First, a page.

This life they built knew heartache from an early age.
Mid-twenties, a stranger in a truck who ran through a stop sign and a wife in a van who passed away. A husband who went to jail to forgive a drunk driver. Three young children to raise. And in a world not too far away, a wife who lost her husband to a medical mystery, moments after his apparent recovery. Two young children to raise.
This life they built met hope, sometime soon after they met face to face. A new marriage, and another child on the way.
They call this a blended family. My cousin and I rarely think of it that way – it’s all we’ve ever known.
This life they built raised six children, on a farm, in rural Ontario. It grasped onto connections between four sets of families, every single year, a level of complexity most of us can’t comprehend and many of us fail to strive for.
This life she built turned purple.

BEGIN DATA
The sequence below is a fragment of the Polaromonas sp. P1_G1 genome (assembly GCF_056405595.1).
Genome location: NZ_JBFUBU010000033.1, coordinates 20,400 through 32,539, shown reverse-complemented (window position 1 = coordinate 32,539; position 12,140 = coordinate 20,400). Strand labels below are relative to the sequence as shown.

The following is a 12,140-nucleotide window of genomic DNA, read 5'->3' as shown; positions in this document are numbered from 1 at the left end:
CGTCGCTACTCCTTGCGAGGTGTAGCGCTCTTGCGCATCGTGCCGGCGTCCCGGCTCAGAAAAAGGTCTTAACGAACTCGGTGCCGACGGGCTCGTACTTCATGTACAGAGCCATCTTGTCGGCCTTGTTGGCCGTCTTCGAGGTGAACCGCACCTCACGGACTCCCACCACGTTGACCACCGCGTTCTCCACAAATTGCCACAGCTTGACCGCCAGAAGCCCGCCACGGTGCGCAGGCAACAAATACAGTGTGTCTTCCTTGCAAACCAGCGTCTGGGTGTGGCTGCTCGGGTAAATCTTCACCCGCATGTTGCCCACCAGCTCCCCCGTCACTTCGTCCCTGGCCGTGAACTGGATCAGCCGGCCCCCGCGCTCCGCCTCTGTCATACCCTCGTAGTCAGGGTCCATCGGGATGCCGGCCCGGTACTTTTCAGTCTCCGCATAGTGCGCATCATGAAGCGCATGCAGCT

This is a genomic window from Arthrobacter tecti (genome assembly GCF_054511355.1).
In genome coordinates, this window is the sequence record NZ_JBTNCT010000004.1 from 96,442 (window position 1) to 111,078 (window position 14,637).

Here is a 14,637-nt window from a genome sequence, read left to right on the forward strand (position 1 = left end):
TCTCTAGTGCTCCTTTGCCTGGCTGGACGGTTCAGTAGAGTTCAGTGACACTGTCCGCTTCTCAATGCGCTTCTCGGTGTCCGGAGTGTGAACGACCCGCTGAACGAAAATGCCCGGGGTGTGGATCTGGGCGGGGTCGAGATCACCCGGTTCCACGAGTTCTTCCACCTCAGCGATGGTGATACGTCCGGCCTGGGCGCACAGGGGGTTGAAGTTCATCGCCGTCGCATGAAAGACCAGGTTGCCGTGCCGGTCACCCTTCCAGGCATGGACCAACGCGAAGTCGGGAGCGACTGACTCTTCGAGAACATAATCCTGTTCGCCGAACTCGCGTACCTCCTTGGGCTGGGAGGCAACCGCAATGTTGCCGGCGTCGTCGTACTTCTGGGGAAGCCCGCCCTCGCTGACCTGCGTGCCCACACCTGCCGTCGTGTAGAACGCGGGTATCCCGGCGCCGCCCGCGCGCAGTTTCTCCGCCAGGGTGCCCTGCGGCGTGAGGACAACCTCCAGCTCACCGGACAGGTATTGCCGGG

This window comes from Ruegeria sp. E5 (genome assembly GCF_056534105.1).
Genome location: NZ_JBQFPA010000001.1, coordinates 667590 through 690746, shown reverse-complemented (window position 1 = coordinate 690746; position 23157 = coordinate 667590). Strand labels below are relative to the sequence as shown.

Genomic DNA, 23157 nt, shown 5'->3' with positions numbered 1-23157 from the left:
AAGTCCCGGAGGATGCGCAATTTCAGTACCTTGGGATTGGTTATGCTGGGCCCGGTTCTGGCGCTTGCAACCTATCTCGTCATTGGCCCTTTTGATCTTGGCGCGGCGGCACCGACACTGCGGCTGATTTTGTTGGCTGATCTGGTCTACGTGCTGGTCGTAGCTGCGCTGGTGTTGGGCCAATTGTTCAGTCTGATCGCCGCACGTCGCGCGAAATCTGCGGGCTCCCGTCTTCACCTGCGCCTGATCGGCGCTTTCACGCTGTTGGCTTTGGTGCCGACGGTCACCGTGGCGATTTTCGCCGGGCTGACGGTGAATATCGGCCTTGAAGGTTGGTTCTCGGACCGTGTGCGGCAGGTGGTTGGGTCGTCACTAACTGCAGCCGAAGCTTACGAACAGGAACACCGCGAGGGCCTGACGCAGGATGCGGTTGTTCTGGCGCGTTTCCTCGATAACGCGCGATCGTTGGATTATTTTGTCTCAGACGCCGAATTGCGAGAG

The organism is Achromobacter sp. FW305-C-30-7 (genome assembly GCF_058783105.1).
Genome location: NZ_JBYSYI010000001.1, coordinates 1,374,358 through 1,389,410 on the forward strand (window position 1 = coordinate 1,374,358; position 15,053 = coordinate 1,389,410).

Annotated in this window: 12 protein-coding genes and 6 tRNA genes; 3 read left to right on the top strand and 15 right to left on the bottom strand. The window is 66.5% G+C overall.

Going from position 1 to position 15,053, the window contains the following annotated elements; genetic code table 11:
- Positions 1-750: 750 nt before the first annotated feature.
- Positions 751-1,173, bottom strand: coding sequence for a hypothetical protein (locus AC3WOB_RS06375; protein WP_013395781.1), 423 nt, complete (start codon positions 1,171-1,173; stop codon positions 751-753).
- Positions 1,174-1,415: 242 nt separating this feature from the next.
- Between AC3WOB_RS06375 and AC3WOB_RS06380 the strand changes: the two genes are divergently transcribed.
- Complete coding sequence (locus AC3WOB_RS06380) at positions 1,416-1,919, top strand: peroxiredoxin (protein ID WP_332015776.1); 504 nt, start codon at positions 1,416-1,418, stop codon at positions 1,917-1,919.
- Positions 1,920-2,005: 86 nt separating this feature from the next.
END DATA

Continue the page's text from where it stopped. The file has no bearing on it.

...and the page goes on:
It overflowed with flowers, tables full of food, hand-written letters, carefully crafted blankets, and laughter.
Eventually, it turned turquoise.
This life she built shut the door on fear a long time ago. She rarely reopened it.
She told me to smile with my teeth, taught me how to write the letter e properly. I can still hear her voice – can remember her laughter and sarcasm over ripped jeans.
This life he built will honour her, in everything he does.
Fancy dishes on a Sunday afternoon, because she wouldn’t want paper plates. Let’s fill the dishwasher, he says.
This life they built is extravagant. Full of God and hope, full of family.
This life she built led over 300 people through church doors, in brightly coloured clothing, to a funeral she planned but that came faster than anticipated.
They say she never did things slowly.
In this life they built there’s now a missing piece. A painful heartache in its place. A longing a missing a craving – but beneath it all a promise rested on the same foundation they built their life on – that one day, we’ll all see each other again.